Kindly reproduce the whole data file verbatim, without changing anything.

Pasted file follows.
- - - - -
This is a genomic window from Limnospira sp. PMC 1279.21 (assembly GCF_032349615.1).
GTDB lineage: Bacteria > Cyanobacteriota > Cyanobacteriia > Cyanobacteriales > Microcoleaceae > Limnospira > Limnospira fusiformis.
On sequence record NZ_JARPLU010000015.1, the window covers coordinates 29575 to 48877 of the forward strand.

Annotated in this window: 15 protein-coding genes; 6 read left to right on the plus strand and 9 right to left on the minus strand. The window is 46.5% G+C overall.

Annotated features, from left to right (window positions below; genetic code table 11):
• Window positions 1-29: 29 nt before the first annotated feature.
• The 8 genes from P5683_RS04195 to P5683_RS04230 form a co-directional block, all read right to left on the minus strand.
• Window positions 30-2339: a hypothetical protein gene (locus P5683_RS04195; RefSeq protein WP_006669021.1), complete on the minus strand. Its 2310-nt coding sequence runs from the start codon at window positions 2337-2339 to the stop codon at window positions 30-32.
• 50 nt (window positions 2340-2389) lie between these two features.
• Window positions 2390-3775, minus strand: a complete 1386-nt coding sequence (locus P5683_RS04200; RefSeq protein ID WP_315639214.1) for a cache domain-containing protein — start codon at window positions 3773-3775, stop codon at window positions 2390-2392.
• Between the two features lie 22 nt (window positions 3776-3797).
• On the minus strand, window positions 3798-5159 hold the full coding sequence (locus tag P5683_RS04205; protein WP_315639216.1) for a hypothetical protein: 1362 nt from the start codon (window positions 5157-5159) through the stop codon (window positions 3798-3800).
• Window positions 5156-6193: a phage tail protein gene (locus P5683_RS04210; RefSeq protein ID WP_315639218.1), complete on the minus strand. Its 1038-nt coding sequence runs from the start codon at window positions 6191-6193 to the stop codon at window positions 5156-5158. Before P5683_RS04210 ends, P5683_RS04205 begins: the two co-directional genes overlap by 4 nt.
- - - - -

This is a genomic window from Limnospira sp. PMC 1279.21 (assembly GCF_032349615.1).
GTDB lineage: Bacteria > Cyanobacteriota > Cyanobacteriia > Cyanobacteriales > Microcoleaceae > Limnospira > Limnospira fusiformis.
On sequence record NZ_JARPLU010000015.1, the window covers coordinates 29575 to 48877 of the forward strand.

Annotated in this window: 15 protein-coding genes; 6 read left to right on the plus strand and 9 right to left on the minus strand. The window is 46.5% G+C overall.

Annotated features, from left to right (window positions below; genetic code table 11):
• Window positions 1-29: 29 nt before the first annotated feature.
• The 8 genes from P5683_RS04195 to P5683_RS04230 form a co-directional block, all read right to left on the minus strand.
• Window positions 30-2339: a hypothetical protein gene (locus P5683_RS04195; RefSeq protein WP_006669021.1), complete on the minus strand. Its 2310-nt coding sequence runs from the start codon at window positions 2337-2339 to the stop codon at window positions 30-32.
• 50 nt (window positions 2340-2389) lie between these two features.
• Window positions 2390-3775, minus strand: a complete 1386-nt coding sequence (locus P5683_RS04200; RefSeq protein ID WP_315639214.1) for a cache domain-containing protein — start codon at window positions 3773-3775, stop codon at window positions 2390-2392.
• Between the two features lie 22 nt (window positions 3776-3797).
• On the minus strand, window positions 3798-5159 hold the full coding sequence (locus tag P5683_RS04205; protein WP_315639216.1) for a hypothetical protein: 1362 nt from the start codon (window positions 5157-5159) through the stop codon (window positions 3798-3800).
• Window positions 5156-6193: a phage tail protein gene (locus P5683_RS04210; RefSeq protein ID WP_315639218.1), complete on the minus strand. Its 1038-nt coding sequence runs from the start codon at window positions 6191-6193 to the stop codon at window positions 5156-5158. Before P5683_RS04210 ends, P5683_RS04205 begins: the two co-directional genes overlap by 4 nt.